My grandfather was stationed at the Shaolin monastery for a brief period during the war. It was a ruin with only a handful of monks remaining. The soldiers would taunt the monks, trying to provoke them into fighting with their famous martial arts. One elderly monk would respond “Look at me. I’m all skin and bones. Do I look like a martial arts master to you?” One night my grandfather was walking around the ruined temple where there was a candleholder on the high ceiling. He saw that same monk nimbly jump 20 feet to the ceiling, light the candles, and just as lightly float to the ground. The monk saw my startled grandfather and nodded at him, aware he was a mild mannered doctor and not a bully like the others.
There was an officer who served with my grandfather who was a vicious bully. One day he ran into an old man while riding his bicycle. He jumped down and beat the old man severely. The old man did not fight back but only shielded himself with his arms as he lay on the ground. Later the officer came to my grandfather because his arm had become massively swollen, blackened, and painful. My grandfather could do nothing for him. The officer sought treatment among the apothecary shops where martial arts masters were known to seek treatment and found a traditional Chinese medicine doctor. He told the officer that he had met a martial arts master who had damaged the qi in his arm by touching his pressure points. The traditional doctor gave him poultices and acupuncture treatments and eventually cured his ailment. Other times my grandfather saw people who died of easily curable diseases like appendicitis because they refused Western medicine and sought only traditional treatments. Tradition cut both ways.
My grandfather was later made a province level medical officer in Henan. It was here that he married my grandmother. My grandmother’s uncle, a prominent merchant, arranged the marriage. My grandmother was a skilled tailor who could make a dress based on a picture in a magazine despite suffering from abnormally small feet from a brief period of infant foot binding before the revolution of 1911. Early in my medical training I met a 100 year old Chinese woman. My grandmother’s experience made me think to examine her feet. I was amazed to discover that she too had been born under the Qing dynasty and had tiny bound feet as well.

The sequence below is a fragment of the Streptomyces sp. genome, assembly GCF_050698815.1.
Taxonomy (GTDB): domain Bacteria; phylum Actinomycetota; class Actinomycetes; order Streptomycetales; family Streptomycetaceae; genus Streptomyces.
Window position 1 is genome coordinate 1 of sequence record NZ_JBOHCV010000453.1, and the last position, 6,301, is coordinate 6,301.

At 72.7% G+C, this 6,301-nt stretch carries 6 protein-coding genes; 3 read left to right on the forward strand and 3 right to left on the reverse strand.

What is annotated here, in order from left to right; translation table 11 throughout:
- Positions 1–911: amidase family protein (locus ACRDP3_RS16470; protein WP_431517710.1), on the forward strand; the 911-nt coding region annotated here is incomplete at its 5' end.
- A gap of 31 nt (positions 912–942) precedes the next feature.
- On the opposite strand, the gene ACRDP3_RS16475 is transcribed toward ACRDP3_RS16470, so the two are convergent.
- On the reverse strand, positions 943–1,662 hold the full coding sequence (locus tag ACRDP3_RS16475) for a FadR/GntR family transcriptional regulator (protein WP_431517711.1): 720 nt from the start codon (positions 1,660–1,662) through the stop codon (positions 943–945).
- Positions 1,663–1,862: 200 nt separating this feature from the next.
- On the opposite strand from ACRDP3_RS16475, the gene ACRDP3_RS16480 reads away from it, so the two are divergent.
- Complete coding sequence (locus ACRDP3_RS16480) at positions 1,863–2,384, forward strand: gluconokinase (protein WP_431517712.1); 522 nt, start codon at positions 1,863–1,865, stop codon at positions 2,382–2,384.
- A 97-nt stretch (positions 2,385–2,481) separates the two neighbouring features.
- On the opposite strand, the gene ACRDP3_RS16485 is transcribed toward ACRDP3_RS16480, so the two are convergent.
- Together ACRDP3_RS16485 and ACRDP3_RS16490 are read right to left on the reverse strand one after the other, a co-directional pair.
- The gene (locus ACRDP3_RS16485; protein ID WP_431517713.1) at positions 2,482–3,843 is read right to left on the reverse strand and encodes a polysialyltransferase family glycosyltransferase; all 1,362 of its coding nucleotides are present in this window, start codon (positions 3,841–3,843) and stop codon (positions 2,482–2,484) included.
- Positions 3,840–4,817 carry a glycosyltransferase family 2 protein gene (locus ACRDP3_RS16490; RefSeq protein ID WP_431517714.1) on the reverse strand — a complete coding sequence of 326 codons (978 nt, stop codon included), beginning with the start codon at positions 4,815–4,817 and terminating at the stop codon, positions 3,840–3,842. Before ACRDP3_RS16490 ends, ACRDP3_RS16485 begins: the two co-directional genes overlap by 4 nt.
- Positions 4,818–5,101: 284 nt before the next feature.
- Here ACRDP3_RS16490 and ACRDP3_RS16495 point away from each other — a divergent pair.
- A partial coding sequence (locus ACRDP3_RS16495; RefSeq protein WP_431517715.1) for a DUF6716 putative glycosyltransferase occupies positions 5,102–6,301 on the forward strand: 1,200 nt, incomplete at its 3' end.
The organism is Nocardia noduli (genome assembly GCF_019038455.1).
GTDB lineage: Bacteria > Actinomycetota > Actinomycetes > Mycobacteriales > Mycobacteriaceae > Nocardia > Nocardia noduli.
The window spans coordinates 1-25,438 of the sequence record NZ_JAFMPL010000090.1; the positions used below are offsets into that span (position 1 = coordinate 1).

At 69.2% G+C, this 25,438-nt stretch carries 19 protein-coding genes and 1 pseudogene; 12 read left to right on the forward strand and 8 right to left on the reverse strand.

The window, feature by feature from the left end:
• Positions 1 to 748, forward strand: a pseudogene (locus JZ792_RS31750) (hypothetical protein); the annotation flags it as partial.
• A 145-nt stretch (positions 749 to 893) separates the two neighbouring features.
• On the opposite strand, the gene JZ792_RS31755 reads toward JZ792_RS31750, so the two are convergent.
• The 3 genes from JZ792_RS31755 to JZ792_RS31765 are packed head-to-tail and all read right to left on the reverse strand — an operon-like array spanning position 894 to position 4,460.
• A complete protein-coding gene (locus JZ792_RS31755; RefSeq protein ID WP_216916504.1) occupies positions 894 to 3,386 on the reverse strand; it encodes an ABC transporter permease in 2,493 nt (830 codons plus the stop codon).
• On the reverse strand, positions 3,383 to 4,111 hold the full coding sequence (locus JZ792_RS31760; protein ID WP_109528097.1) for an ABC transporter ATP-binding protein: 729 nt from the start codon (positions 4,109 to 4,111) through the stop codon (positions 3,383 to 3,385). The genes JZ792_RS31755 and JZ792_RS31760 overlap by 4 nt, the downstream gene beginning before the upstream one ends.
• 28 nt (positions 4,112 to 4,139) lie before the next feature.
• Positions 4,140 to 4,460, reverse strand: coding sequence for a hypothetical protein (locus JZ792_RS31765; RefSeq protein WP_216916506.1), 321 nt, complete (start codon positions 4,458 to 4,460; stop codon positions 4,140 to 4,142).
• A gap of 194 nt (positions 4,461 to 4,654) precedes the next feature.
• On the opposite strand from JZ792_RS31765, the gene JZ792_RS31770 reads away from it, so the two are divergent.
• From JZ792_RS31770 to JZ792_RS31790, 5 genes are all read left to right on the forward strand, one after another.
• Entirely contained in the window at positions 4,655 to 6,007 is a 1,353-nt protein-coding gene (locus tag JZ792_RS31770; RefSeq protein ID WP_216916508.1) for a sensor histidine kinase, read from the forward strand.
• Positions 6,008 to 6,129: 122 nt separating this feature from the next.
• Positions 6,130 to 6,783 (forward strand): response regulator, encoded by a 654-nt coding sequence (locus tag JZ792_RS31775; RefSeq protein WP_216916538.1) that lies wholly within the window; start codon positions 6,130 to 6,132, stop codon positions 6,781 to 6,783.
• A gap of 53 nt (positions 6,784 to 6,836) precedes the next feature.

The hospital administrators in Henan were used to corruption and visited my grandfather with gifts of bars of gold. They were disconcerted when he refused. They went to my grandmother, who being ever practical, stuffed the gold away in her sewing. Later my grandfather was furious and returned the gold. He was the same man that refused to take money from his desk. Though perhaps that was when he received his Omega that was worth more than a house.
After many years running a leprosy hospital in Taiwan, my grandfather retired. He passed from lung cancer when my father was doing his mandatory military service. Although he was a doctor, he was never told his diagnosis. Recently the movie “The Farewell” focused on an American grandchild’s conflicted feelings about this old Chinese practice of not telling the patient so they do not lose hope.
I do not know my grandfather’s name. I think of him only as “Ye ye,” Chinese for paternal grandfather. I know only that his name is written on our ancestral tablet which my mother brought to American from Taiwan in 1981. I know even less about this Omega of his which was worth more than a house. To be an immigrant whose family roots were torn by war and revolution is to feel the pain of separation. My grandfather and his extraordinary life will always remain at the edge of my imagination. Although I don’t know what became of his Omega watch that was worth more than a house, I have my father’s stories. When I hold an old watch in my hand that existed at the same time as my grandfather I feel a connection to his era and his extraordinary life.